Ecological Research

, Volume 19, Issue 6, pp 669–673 | Cite as

Asian weaver ants, Oecophylla smaragdina, and their repelling of pollinators

Original Articles

The Asian weaver ant, Oecophylla smaragdina, is known to have outstanding predatory power. This ant can protect the host plants from attacks of phytophagous insects and therefore has been used for biological control in the tropics. We present evidence for a possible negative effect of Oecophylla on the performance of host plants. Our observation in a fruit orchard of rambutan in Sumatra suggested that the presence of Oecohylla nests on the trees statistically significantly lowered the flower-visiting rate of flying insects, involving the major pollinator Trigona minangkabau. The visiting rate of Oecophylla workers to each flower shoot of rambutan significantly negatively correlated with the visiting rate of flying insects. Empirical evidence of such an inhibitory effect on flower-visiting of pollinators cased by aggressive ants has been scarce so far.

Key words

ant interspecific interaction Oecophylla pollination stingless bee 

Preview

Unable to display preview. Download preview PDF.

Unable to display preview. Download preview PDF.

References

  1. Azuma N., Kikuchi T., Ogata K., Higashi S. (2002) Molecular phylogeny among local populations of weaver ant Oecophylla smaragdina. Zoological Science 19: 1321–1328.Google Scholar
  2. Beattie A. J. (1985) The Evolutionary Ecology of Ant-Plant Mutualisms. Cambridge University Press, London.Google Scholar
  3. Beattie A. J., Turnbull C. L., Hough T., Jobson S., Knox R. B. (1985) The vulnerability of pollen and fungal spores to ant secretions: evidence and some evolutionary implications. American Journal of Botany 72: 606–614.Google Scholar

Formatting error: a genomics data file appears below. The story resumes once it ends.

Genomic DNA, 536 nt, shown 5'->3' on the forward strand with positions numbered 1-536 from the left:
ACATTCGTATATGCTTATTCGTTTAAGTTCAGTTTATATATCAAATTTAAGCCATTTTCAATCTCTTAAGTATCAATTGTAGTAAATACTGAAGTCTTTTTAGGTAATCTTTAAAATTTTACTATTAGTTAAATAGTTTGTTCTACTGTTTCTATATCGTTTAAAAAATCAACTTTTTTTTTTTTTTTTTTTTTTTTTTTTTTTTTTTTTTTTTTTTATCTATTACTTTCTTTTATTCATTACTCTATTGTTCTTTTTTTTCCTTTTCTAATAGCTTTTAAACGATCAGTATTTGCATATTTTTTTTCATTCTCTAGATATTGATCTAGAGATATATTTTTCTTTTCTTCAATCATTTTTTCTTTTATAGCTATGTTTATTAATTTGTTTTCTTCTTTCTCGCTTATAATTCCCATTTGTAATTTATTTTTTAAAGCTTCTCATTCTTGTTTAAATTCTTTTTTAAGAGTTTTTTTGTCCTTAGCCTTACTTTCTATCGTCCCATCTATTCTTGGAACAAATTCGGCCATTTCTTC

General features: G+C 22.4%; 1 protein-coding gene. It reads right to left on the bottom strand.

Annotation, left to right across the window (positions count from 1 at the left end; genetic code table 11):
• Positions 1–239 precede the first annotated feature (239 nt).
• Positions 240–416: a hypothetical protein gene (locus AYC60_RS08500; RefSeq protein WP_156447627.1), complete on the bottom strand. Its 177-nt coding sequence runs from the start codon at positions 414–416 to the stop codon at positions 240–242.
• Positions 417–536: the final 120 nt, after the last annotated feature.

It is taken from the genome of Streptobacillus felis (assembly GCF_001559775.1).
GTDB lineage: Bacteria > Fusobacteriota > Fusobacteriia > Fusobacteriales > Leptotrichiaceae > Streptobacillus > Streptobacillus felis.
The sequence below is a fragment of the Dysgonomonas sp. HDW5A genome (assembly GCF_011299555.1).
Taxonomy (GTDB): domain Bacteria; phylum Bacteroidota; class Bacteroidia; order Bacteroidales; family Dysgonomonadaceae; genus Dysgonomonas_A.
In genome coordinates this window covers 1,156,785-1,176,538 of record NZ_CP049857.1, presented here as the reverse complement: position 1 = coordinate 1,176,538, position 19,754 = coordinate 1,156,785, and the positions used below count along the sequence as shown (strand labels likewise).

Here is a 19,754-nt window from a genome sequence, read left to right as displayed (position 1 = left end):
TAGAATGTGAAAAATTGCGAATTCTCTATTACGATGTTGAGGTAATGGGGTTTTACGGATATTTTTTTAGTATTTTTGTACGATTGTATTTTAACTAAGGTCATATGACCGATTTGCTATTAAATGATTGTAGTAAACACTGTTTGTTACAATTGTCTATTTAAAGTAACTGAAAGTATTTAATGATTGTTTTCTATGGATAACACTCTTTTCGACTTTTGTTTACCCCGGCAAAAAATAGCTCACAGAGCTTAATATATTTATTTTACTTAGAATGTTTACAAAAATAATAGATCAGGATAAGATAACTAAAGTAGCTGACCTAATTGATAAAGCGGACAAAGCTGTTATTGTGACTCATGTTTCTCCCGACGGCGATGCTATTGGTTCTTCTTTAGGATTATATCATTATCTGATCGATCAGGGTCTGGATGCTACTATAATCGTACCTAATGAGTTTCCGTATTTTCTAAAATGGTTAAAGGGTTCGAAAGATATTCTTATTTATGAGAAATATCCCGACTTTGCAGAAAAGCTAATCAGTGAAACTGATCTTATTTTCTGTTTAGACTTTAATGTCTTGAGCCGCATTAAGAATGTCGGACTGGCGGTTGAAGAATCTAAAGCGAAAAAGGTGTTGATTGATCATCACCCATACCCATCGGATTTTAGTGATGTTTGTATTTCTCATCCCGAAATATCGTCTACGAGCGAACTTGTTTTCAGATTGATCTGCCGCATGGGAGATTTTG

4. Bernardello G., Anderson G. J., Stuessy T. F., Crawford D. J. (2001) A survey of floral traits, breeding systems, floral visitors, and pollination systems of angiosperms of the Juan Fernandez Islands (Chile). Botanical Review 67: 255–308.Google Scholar
  5. Birkhead T. (2000) Promiscuity: an Evolutionary History of Sperm Competition. Faber and Fabor, London.Google Scholar
  6. Bluthgen N., Gebauer G., Fiedler K. (2003) Disentangling a rainforest food web using stable isotopes: dietary diversity in a species-rich ant community. Oecologia 137: 426–435.CrossRefPubMedGoogle Scholar
  7. Bronstein J. L. (1988) Predators of fig wasps. Biotropica 20: 215–219.Google Scholar
  8. Djieto-Lordon C. & Dejean A. (1999) Tropical arboreal ant mosaics: innate attraction and imprinting determine nest site selection in dominant ants. Behavioral Ecology and Sociobiology 45: 219–225.Google Scholar
  9. Fiedler K. (1991) A systematic, evolutionary, and ecological implications of myrmecophily within the Lycaenidae (Insecta: Lepidopera: Papilionoidea). Bonner Zoological Monograph. 31: 1–210.Google Scholar
  10. Fleming P. A. & Nicolson S. W. (2003) Arthropod fauna of mammal-pollinated Protea humiflora: ants as an attractant for insectivore pollinators? African Entomology 11: 9–14.Google Scholar
  11. Galen C. & Butchart B. (2003) Ants in your plants: effects of nectar-thieves on pollen fertility and seed-siring capacity in the alpine wildflower, Polemonium viscosum. Oikos 101: 521–528.Google Scholar
  12. Hölldobler B. (1983) Territorial behaviour in the green ant (Oecophylla smaragdina). Biotropica 15: 214–250.Google Scholar
  13. Hölldobler B. & Wilson E. O. (1978) The multiple recruitment systems of the African weaver ant Oecophylla longinoda (Latreille). (Hymenoptera: Formicidae). Behavioral Ecology and Sociobiology 3: 19–60.Google Scholar
  14. Hölldobler B. & Wilson E. O. (1990) The Ants. Belknap Press, Harvard University Press, Cambridge, MA.Google Scholar